a web page by Don Roberson
WRENS Troglodytidae
  • 85 species: 84 in New World, one in Old World
  • DR personal total: 57 species (67%), 18 photo'd

The wrens are (almost entirely) a New World group of small, active songbirds. Individual wrens can often be hard to see, but they are "always, it seems, dominating the soundscape" (Kroodsma & Brewer 2004). The beautiful cascading song of Canyon Wren (left), for example, brings life to the arid canyon country of the southwestern United States. It is found primarily in steep-walled canyons, and its characteristic and spirit-stirring song echoes between those canyon walls. It is the sound of the Grand Canyon and a good many other spectacular gorges.

The other western North American wren that is closely associated with rocky canyons, gorges, and rocky outcrops in arid country is Rock Wren (below). It breeds widely across the interior of southwestern U.S., in Mexico, and patchily to Costa Rica; it also resides on offshore islands, including Guadalupe I. west of Baja California, and the Farallon Is. west of San Francisco, California. Many populations are year-round residents but those in colder areas withdraw southwards in winter. This can spin off amazing vagrants as far away as the eastern U.S. This young Rock Wren (below) was a very rare vagrant in a Monterey Peninsula cemetery, where it frequented this one big rock, but otherwise preferred the stone-carved head-stones.

Two close relatives of Canyon Wren — Sumichrast's Wren Hyorchilus sumichrasti and Nava's Wren H. navai — are very local Mexican endemics. It was the Canyon-Wren-like song that helped us find Sumichrast's among the boulders in coffee-planted hills of Vera Cruz, and it was thrilling when the songster itself finally emerged. Sometimes it is the song of the wren that lingers in the memory.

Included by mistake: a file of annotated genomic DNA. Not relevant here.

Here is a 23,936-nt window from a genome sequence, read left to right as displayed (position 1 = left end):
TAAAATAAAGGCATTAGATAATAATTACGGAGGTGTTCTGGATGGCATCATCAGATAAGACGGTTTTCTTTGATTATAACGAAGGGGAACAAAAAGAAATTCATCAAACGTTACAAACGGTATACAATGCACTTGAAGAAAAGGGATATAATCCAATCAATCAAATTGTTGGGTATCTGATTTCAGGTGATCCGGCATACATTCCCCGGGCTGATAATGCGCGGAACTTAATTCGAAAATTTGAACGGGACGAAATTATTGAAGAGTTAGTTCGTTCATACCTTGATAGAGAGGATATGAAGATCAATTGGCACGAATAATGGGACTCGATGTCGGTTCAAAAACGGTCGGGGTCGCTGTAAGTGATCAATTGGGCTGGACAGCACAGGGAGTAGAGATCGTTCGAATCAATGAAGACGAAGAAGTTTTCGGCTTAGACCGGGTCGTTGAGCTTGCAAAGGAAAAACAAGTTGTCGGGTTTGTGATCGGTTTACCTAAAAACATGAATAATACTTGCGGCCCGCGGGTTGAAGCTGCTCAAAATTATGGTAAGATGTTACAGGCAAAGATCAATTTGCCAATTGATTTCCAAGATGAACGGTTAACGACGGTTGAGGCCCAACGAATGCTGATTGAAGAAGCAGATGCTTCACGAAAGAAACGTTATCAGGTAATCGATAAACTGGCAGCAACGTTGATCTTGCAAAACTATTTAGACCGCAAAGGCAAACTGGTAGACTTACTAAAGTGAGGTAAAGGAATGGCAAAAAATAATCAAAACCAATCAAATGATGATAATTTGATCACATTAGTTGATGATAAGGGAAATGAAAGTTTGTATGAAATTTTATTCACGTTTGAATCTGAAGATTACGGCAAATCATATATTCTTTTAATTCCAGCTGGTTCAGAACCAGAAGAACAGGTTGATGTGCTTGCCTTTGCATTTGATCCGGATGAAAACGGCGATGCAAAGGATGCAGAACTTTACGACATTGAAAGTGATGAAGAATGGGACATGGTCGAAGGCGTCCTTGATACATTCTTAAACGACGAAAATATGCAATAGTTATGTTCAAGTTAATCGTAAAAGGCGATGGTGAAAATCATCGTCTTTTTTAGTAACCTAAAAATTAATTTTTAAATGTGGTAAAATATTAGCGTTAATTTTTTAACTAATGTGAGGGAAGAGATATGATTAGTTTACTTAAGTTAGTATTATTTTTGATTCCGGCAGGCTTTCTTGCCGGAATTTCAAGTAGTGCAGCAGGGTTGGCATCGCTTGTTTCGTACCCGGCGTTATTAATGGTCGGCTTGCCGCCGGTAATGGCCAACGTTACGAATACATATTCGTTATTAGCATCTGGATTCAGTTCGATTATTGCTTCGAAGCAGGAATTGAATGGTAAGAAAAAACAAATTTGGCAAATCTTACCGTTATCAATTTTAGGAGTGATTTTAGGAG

A good many of the wrens are adapted to desert county, including a good percentage of the striking black-and-white barred wrens in genus Campylorhynchus. An excellent example is Bouchard's Wren (right), almost entirely restricted to the states of Oaxaca and Guerrero. Its habitat is arid thorn-scrub forest with giant cacti. Its Spanish language name implies it eats scorpions, but not enough is known about its lifestyle to say whether this is true. Genus Campylorhynchus currently has 13 species, so it is the largest genus in this family.

Among them is the well-known Cactus Wren of the American Southwest and Mexico (below). Its low harsh song is a background standard in movie "Westerns." Cactus Wren eats a wide variety of small prey, including wasps, grasshoppers, and small lizards, plus "some individuals learn to pry squashed insects from car radiator grills" (Kroodsma & Brewer 2005). It apparently gets adequate liquid from its diet and does not have a need to drink, although this one (below) was coming to a bird bath in Arizona. Cactus Wrens are both colorfully patterned and noisy. In the breeding season, they'll engage in "recognition displays" that includes opening their banded tails like a fan. There are currently 7 subspecies with the Cactus Wren complex; one subspecies in fragmented cactus scrub in coastal southern California (and nearly Baja California) is in serious decline (sandiegensis; Rea & Weaver 1990).

Widespread across North America, House Wren (left) is a familiar garden bird. Its bubbly song can dominate a spring walk in riparian habitat in the West, and it builds nests in a wide assortment of spots [unused mailboxes, planter-boxes, or a discarded hat!) in the East.

The taxonomy of House Wrens is muddled. If maintained as a single species, it has the House Wrens has the "broadest latitudinal range of any native passerine in the New World, breeding from across most of Canada down to the southernmost part of South America, and into the West Indies" (Johnson 2020). Yet it may be a complex of multiple species.